Some of the money came from a jackpot that he had won at the Spanish
hotel. He bought his accordion from Charlie Johnson at the Samson
Music Company where he knew Lola Mendiguren, a pianist, also worked.
He took lessons for six or seven months from a woman named Frechette
who traveled to Nampa from Boise teaching the piano accordion and
he rode his bicycle to his lessons carrying the accordion in one
hand and steering with the other.
The first time Jim played publicly was in the local pool halls,
where he got paid nickels and pocket change from those listening.
The Basque ladies social club in Boise, La Organización Independiente
Sociale (sic), sponsored dances in the various boarding houses in
the valley starting about 1935. Jimmy played in Nampa and Boise
at the boarding houses of Mateo Arregui, the Letemendi's, and at
Patxi's on Main Street. "Chardio", Domingo Ansotegui's
uncle, played tambourine, as did Joe Anacabe. "We played all
night-that was my life", said Jimmy. Every Sunday night Basque
musicians would play at the boarding houses and Basques from the
communities would join the boarders in dancing and singing. The
biggest events included the celebration of Epiphany, or Three Kings
Day on January 6, and other dances through the holidays. Other special
days with hours of music included the festive Basque picnic dances.
Attendees continue to mention the importance of the music as the
means to gather Basques together for celebration, and the dances
for finding marriage partners as salient in maintaining their Basque
identity, even seven decades later.
|Oinkari Basque Dancers.|
Jim won a talent competition just two years later when he was fifteen
years old. He entered a sponsored contest called the "Amateur
Hour" at the Adelaide Theatre in Nampa. He rode a bus to Portland,
Oregon where he participated in the Amateur Hour show at the KGEW
studio, and introduced the national audience to himself as a young
Basque boy from Nampa, Idaho. Later, during his WWII naval service,
he took his accordion along and learned to play other types of what
he called "modern music". In the 1940s, Jimmy, John Anduiza,
Domingo Ansotegui, Frank Arego, Joe Villanueva, Angeles Murelaga,
and Ray Mansisidor were several of the performing accordionists.
Jim Jauroso states that he learned to really play accordion from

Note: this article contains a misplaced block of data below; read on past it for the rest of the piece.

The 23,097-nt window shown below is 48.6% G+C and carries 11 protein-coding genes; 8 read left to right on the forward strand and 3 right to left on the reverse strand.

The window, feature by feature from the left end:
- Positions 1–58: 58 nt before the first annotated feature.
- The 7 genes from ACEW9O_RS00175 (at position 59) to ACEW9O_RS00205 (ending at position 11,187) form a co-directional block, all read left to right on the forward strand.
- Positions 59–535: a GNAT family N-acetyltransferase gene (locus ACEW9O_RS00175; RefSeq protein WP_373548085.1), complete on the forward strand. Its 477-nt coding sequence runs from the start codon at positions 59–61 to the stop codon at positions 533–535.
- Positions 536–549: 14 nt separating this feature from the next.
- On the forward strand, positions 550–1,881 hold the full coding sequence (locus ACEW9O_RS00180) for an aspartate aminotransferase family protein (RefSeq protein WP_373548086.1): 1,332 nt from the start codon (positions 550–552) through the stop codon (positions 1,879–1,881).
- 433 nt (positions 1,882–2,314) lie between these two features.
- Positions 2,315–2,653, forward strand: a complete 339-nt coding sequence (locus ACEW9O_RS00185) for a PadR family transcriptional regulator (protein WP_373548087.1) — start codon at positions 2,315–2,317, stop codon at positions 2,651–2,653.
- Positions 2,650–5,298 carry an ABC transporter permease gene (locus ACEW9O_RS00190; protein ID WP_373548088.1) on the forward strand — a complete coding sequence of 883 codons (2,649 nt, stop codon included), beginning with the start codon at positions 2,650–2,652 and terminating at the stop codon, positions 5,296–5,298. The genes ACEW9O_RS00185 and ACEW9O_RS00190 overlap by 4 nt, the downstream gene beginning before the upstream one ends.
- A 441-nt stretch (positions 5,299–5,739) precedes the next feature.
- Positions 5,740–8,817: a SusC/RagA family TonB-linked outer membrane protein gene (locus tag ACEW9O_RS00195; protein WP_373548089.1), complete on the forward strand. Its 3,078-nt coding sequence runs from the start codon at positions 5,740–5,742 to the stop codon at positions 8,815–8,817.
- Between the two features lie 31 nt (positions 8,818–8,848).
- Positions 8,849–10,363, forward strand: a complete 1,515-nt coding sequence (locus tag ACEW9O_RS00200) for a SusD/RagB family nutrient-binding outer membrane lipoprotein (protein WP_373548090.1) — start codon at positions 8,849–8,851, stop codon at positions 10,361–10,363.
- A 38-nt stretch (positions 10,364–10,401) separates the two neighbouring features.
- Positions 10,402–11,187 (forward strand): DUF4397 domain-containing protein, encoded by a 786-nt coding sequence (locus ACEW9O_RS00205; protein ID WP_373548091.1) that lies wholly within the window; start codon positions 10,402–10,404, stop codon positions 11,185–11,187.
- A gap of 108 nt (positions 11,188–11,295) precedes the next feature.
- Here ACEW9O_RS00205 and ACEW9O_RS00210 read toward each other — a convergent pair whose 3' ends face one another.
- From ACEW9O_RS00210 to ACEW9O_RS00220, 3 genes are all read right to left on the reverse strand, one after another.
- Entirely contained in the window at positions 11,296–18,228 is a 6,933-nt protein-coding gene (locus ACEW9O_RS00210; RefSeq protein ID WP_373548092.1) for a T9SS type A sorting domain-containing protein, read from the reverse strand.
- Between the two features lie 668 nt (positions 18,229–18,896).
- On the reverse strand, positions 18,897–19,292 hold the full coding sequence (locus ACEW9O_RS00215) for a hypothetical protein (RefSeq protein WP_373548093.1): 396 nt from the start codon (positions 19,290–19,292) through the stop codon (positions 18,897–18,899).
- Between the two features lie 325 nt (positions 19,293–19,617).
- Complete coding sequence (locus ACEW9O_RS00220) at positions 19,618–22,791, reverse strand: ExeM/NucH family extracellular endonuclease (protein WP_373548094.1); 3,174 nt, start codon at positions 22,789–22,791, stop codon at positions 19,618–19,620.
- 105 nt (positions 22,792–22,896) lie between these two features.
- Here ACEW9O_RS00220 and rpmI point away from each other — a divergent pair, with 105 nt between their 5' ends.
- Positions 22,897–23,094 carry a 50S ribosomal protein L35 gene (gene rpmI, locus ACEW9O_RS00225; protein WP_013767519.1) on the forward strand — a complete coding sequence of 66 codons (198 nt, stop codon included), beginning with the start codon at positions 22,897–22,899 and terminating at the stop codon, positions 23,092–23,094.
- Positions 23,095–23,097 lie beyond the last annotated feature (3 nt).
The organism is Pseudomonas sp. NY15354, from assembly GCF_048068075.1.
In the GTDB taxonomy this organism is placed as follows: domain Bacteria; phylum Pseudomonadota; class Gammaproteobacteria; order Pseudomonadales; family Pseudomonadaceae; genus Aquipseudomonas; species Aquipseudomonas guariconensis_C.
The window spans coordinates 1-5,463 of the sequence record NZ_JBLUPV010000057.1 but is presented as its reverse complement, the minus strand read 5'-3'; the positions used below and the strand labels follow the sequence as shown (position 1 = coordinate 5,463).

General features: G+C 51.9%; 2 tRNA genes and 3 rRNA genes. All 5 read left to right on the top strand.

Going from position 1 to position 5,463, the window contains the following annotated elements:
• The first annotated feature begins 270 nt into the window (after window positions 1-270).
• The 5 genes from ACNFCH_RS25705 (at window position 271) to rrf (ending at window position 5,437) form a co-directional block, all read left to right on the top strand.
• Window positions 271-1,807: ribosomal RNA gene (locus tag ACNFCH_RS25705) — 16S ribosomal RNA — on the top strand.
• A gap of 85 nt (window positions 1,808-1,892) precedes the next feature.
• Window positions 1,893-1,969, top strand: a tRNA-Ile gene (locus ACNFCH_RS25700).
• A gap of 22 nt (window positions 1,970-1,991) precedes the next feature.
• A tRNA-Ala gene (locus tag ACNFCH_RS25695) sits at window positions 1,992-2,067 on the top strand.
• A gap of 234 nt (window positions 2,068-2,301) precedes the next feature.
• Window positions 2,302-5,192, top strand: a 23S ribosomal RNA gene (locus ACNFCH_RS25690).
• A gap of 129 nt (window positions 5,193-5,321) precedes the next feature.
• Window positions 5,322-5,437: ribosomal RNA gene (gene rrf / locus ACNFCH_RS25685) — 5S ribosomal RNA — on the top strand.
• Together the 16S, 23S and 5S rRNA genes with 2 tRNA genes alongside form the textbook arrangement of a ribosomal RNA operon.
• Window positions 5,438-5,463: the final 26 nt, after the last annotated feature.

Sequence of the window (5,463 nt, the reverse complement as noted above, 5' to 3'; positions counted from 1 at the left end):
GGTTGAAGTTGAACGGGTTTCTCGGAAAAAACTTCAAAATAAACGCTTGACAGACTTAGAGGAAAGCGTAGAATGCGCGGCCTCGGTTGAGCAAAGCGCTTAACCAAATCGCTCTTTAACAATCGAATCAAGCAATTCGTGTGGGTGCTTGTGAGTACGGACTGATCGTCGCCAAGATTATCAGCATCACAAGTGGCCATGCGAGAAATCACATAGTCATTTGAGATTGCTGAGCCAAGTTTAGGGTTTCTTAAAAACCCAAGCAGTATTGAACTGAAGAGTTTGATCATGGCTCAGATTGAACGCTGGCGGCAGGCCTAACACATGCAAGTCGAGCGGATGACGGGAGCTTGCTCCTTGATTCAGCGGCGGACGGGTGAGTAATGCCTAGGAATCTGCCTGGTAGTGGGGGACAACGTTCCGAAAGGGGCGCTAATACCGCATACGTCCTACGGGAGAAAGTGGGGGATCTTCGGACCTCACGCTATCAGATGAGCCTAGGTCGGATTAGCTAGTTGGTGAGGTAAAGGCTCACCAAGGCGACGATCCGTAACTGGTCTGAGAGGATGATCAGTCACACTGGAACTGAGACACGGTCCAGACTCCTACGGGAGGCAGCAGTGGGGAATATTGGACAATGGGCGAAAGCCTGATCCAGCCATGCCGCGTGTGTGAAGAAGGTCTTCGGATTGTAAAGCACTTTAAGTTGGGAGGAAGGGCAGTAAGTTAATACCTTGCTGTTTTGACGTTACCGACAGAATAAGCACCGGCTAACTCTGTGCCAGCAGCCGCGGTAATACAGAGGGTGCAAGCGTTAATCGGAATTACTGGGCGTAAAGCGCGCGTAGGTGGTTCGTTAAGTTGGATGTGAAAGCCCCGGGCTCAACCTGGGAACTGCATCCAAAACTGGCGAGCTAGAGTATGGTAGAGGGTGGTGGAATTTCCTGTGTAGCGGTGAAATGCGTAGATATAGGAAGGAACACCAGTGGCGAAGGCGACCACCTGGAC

Vic Arego and he completely idolized him. There was a Basque man
from Emmett named Mitchell who played as well as another named Arrieta.
Before beginning a forty-year partnership with Domingo Ansotegui,
Jim played with Domingo's uncle "Chardio", then with John
Arregui and Dick Lenhardt, and other musicians included Cecil Holmes
and Ralph Fry on the drums. These musicians played casually in Vail
and Ontario, Oregon, and in Nampa and Boise for Basque or American
events. He also played with a man from Nevada named Clete Bengoa
and with various Basque herders who played button accordions, and
soon teamed with Domingo Ansotegui (who lived across the street
in Nampa) and both learned by ear from listening to the music repeatedly.
Jimmy remembers that they learned the music from records from Mexico
because those were the only available materials. He learned musical
melodies from his mother and from the ladies at the hotel who sang
Basque and Spanish songs. Jim realized that singing the Basque songs
for those from the Basque Country served as an emotional connection
to their homeland, and that it was a meaningful part of their Basqueness.
Jimmy Jausoro and Domingo Ansotegui began playing accordion for
Juanita Uberuaga Hormaechea in 1947 when she requested several musicians'
help to teach young children Basque dancing. They also traveled
around southern Idaho playing at boarding houses and Basque dances.
At one point, he and Domingo decided that they would have to do
something different and not have both playing the accordion, but
they needed another instrument, so Domingo took up the challenge
and went on to become a tambourinist and drummer. Ansotegui purchased
a cocktail set of drums with a bass that stood upright, a snare,
tom-toms, and sticks in 1956, and became the drummer for their band.
Jimmy eventually formed an official band in 1957 named "Jimmy
Jausoro and His Orchestra".
The "Jim Jausoro & his Orchestra Band," played both
Basque and contemporary music for dances, weddings, picnics and
Basque festivals around southern Idaho, eastern Oregon, and northern
Nevada. Each of the musicians had their own day jobs: Jim worked
for the railroad and Domingo for Interstate Electric. By night,
they practiced for upcoming billings. They began their decades-long
career together at the Euzkaldunak Incorporated Anniversary Dinner
and Dance on November 16, 1957. The Jim Jausoro dance band consisted
of members Domingo Ansotegui on the drums and tambourine, John Arregui
on the also saxophone, Dick Lenhardt on the trumpet and trombone,
and Jimmy Jausoro on the accordion. No one knows, or even ventures
a guess, as to how many thousands of miles these four men and their
wives traveled together. From December through April, most Friday